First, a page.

A UI/UX Designer is someone proficient in both UX and UI design. UX design refers to User Experience design which focuses on how something works and how people interact with it, while UI design stands for User Interface design and it focuses on the look and layout. Despite being very integral to each other, these two roles are quite different and involve distinct processes, but both are crucial to an IT product and need to be developed hand in hand.
Through this article, we will try to examine closely the different roles and traits of UI/UX Designers and look for insights about the skills required for the job.
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Through our analysis we gathered information about UI/UX Designers around the globe, here are some of the most relevant insights we drew:
The job of a UI/UX Designer requires a diversified set of skills, ranging from Graphic design and Customer analysis to Web development and Wireframing. UI/UX Designers also have to master different software used for design, the most popular one is Adobe Creative Suite.
Below we try to explain some of the skills these profiles should master :
- Graphic design: The process of visual communication and problem-solving through the use of typography, photography, and illustration. It can take a physical or virtual form and include images, words, or graphics. Graphic design is essential for UI/UX Designers to create visual concepts and represent ideas that inspire, inform, and captivate consumers.
- Customer analysis: The process by which data from customer behavior is used to help make key business decisions. This information is used by businesses for direct marketing, site selection, and customer relationship management. Marketing provides services in order to satisfy customers. With that in mind, the productive system is considered from its beginning at the production level, to the end of the cycle at the consumer. Customer analytics plays an important role in the prediction of customer behavior.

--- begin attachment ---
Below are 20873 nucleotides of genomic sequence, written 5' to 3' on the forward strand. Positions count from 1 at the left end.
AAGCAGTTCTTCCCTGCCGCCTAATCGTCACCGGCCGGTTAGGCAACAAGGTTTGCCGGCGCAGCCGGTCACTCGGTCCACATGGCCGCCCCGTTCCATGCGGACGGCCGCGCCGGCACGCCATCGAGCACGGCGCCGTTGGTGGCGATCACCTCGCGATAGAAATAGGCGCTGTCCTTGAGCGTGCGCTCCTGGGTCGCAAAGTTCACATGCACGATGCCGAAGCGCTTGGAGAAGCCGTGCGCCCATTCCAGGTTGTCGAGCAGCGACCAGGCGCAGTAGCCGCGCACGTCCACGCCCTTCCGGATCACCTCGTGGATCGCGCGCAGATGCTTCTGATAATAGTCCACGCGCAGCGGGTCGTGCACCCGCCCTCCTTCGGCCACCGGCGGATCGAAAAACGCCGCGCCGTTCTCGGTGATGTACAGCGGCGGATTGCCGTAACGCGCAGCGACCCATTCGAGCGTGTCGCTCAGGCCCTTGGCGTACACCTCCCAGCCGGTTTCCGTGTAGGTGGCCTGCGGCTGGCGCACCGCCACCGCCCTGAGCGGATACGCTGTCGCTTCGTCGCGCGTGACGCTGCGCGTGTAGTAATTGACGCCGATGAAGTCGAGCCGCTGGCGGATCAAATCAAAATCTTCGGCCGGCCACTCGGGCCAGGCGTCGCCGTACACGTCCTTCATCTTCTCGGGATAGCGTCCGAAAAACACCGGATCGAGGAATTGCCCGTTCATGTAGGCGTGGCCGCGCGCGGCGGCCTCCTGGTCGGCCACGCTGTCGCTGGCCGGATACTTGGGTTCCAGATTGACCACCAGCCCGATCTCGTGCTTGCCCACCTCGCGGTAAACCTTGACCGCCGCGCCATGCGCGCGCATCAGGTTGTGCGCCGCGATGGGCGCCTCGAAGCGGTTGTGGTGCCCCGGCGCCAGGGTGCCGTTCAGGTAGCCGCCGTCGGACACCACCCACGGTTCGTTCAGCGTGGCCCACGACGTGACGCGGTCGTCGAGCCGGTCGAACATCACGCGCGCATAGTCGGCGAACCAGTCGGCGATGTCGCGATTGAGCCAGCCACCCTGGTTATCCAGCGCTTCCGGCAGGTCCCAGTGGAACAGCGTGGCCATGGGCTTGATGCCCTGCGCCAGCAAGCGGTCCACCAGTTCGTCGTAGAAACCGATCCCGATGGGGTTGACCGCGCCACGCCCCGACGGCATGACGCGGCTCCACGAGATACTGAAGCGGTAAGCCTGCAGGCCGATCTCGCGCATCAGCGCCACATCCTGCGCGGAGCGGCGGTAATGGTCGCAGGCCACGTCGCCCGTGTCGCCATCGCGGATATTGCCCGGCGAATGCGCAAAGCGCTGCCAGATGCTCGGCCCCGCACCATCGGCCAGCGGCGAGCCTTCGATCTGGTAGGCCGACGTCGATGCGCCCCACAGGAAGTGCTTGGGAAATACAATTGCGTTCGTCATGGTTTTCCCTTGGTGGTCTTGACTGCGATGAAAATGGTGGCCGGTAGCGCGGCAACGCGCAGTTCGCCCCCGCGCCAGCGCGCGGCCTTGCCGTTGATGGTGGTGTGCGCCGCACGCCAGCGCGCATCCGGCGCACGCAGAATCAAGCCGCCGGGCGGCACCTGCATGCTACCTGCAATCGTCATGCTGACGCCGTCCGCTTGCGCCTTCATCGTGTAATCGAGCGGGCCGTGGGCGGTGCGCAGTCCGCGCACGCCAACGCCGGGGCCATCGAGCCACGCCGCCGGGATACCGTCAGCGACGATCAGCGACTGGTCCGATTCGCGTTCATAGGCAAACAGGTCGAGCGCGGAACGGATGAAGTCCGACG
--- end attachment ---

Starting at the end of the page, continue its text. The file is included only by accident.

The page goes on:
- Web development: The work involved in developing a web site on the Internet. It can range from developing a simple single static page of plain text to complex web-based internet applications (web apps), electronic businesses, and social network services. Although UI/UX Designers are rarely the ones in charge of developing a web sites or apps, they usually have to communicate their vision to the development team and assist them along the way to make sure the execution of their designs is well handled. A good knowledge of web development can be very useful in this stage for UI/UX Designers and allows a much more effective collaboration between them and coders.
- Wireframing: A way to design a website service at the structural level. Wireframes are commonly used to lay out content and functionality on a page which takes into account user needs and user journeys. They are used early in the development process to establish the basic structure of a page before visual design and content is added. As a UI/UX Designer, this is an important tool to help provide a visual understanding of a page early in a project and to get stakeholder and project team approval before the creative phase gets under way.
- Typography: The art and technique of arranging type to make written language legible, readable, and appealing when displayed. The arrangement of type involves selecting typefaces, point sizes, line lengths, line-spacing, letter-spacing, etc. Typography is an important component of web design and have a direct impact on the success of the final product, this is why UI/UX Designers have to pay close attention when making their typography choices and learn as much as possible about this technique.
After talking about the top skills UI/UX Designers need to master in their job, it's time to see what are the most relevant companies for these profiles.
Through our analysis, we create the chart below ranking the top 10 companies for UI/UX Designers.
Now let's examine the early beginnings of UI/UX Designers and see how they kicked off their careers. As our analysis reveals, many started their professional career in design, which is natural for such profiles.
Below are some of the most common first jobs of UI/UX Designers.